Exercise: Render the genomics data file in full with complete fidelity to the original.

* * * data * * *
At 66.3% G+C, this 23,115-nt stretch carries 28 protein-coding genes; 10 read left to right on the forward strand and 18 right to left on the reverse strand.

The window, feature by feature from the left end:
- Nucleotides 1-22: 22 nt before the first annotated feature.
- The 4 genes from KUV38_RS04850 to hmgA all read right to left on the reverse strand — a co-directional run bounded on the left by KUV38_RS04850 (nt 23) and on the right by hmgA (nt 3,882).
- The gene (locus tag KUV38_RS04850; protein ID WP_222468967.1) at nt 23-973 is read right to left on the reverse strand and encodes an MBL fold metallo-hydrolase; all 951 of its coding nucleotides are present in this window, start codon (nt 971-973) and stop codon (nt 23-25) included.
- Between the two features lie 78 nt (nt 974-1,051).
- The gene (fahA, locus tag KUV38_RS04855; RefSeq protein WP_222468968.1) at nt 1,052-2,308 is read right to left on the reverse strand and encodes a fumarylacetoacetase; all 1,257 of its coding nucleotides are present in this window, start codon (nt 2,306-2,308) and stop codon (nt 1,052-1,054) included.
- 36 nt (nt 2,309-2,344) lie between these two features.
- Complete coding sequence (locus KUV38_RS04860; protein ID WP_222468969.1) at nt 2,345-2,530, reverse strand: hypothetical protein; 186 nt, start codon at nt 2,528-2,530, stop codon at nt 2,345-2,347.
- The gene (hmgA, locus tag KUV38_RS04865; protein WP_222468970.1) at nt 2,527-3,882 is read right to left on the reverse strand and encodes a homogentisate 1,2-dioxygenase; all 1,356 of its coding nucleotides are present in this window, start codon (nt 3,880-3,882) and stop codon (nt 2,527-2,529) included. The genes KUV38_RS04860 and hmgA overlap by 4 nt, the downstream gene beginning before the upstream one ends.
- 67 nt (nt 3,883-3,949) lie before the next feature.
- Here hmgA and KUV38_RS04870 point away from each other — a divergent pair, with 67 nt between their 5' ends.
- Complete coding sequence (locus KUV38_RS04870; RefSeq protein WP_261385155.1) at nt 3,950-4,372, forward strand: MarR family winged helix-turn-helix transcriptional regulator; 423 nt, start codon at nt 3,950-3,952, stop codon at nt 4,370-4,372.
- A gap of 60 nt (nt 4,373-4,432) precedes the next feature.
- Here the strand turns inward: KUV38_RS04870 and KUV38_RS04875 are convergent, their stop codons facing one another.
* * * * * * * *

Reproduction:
At 66.3% G+C, this 23,115-nt stretch carries 28 protein-coding genes; 10 read left to right on the forward strand and 18 right to left on the reverse strand.

The window, feature by feature from the left end:
- Nucleotides 1-22: 22 nt before the first annotated feature.
- The 4 genes from KUV38_RS04850 to hmgA all read right to left on the reverse strand — a co-directional run bounded on the left by KUV38_RS04850 (nt 23) and on the right by hmgA (nt 3,882).
- The gene (locus tag KUV38_RS04850; protein ID WP_222468967.1) at nt 23-973 is read right to left on the reverse strand and encodes an MBL fold metallo-hydrolase; all 951 of its coding nucleotides are present in this window, start codon (nt 971-973) and stop codon (nt 23-25) included.
- Between the two features lie 78 nt (nt 974-1,051).
- The gene (fahA, locus tag KUV38_RS04855; RefSeq protein WP_222468968.1) at nt 1,052-2,308 is read right to left on the reverse strand and encodes a fumarylacetoacetase; all 1,257 of its coding nucleotides are present in this window, start codon (nt 2,306-2,308) and stop codon (nt 1,052-1,054) included.
- 36 nt (nt 2,309-2,344) lie between these two features.
- Complete coding sequence (locus KUV38_RS04860; protein ID WP_222468969.1) at nt 2,345-2,530, reverse strand: hypothetical protein; 186 nt, start codon at nt 2,528-2,530, stop codon at nt 2,345-2,347.
- The gene (hmgA, locus tag KUV38_RS04865; protein WP_222468970.1) at nt 2,527-3,882 is read right to left on the reverse strand and encodes a homogentisate 1,2-dioxygenase; all 1,356 of its coding nucleotides are present in this window, start codon (nt 3,880-3,882) and stop codon (nt 2,527-2,529) included. The genes KUV38_RS04860 and hmgA overlap by 4 nt, the downstream gene beginning before the upstream one ends.
- 67 nt (nt 3,883-3,949) lie before the next feature.
- Here hmgA and KUV38_RS04870 point away from each other — a divergent pair, with 67 nt between their 5' ends.
- Complete coding sequence (locus KUV38_RS04870; RefSeq protein WP_261385155.1) at nt 3,950-4,372, forward strand: MarR family winged helix-turn-helix transcriptional regulator; 423 nt, start codon at nt 3,950-3,952, stop codon at nt 4,370-4,372.
- A gap of 60 nt (nt 4,373-4,432) precedes the next feature.
- Here the strand turns inward: KUV38_RS04870 and KUV38_RS04875 are convergent, their stop codons facing one another.